Posted by: Erica Gillingham | May 17, 2012

Frida Kahlo

Frida

Jonah Winter and illustrated by Ana Juan, London: Frances Lincoln Children’s Books (New York: Scholastic, USA), ISBN: 1-84507-354-1, £10.99, 2005 (this edition), 28pp.

Where do you begin with the story of Frida Kahlo?

Frida enters the world.

For little Frida, that world is Mexico.

Her house is a blue house. It is in the town of Coyoacán. 

In Frida, Jonah Winter* gently writes the story of Kahlo’s life while Ana Juan brings the imagination of a child Kahlo to the eyes of the reader. The text is very sparse and it really is the illustrations that tell her story.

While other recognisable human figures appear in the book, largely it is just Frida–accompanied by creatures and scenes from her imagination. As Juan explains in her artist’s note at the end of the picture book, these figures are ‘traditional characters in Mexican folk art — funny skeletons, little devils, sweet jaguars and others.’ Juan suggests that these figures would have been in Kahlo’s surroundings as a child, but also states that she has seen them in photographs of Diego Rivera and Kahlo’s home. In this way, Winter and Juan very much set Kahlo’s work within the cultural context of Mexico. They bring this to forefront again at the end of the picture book by linking her work to exvotos (loosely, miracle paintings).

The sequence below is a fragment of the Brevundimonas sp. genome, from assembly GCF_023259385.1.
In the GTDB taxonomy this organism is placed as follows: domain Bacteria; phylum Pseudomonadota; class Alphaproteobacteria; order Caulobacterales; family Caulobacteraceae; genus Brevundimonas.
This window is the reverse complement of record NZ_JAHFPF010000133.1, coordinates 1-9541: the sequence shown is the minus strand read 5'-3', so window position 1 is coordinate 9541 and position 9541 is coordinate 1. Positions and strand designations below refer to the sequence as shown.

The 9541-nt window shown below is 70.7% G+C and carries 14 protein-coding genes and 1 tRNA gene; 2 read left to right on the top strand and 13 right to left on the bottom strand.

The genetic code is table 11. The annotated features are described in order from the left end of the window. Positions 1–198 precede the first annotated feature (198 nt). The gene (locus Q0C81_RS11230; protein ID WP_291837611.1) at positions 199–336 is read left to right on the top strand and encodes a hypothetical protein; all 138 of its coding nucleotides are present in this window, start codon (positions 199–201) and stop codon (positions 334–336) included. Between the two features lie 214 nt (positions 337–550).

Just as Kahlo’s life was not without pain, this story does not skirt around her illness, accident, or lengths of time in bed. However, the text and illustrations translate this pain and suffering into compassionate experiences for child reader. Winter and Juan also bring focus to Kahlo’s time in recovery and/or pain as the opportunities when she learned to draw and paint, subtly delivering one message of this book: from horrible incidents, good things can come.

Frida highlights and praises Kahlo’s imagination, passion, tenacity and body of work:

Nothing can stop Frida from painting. She’s often alone, unable to leave her house, so she has to use her imagination.

She paints what she sees with her eyes — and on top she paints what she sees in her heart….

In this way, Winter and Juan give permission to any child (or adult) reader who wishes to paint what they see–whether with their eyes or with their heart.

Thank you, Eleonora Guerrero, for giving me this picture book–a fellow picture book enthusiast, artist and friend! Coincidentally, she has just featured Biblioburro by Jeanette Winter (Jonah Winter’s mother) on her Colombian children’s literature blog, Armadillos Voladores

*Jonah Winter also wrote Gertrude is Gertrude is Gertrude is Gertrude that I mentioned back in April–just sharing the love. 

Photo by Erica Gillingham

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Responses

  1. Hey, I didn’t know the link between Jonah and Jeanette…
    Thanks for the publicity!
    Hugs from Bogotá,
    Ele.

    • Of course!

      Hugs from London,
      E


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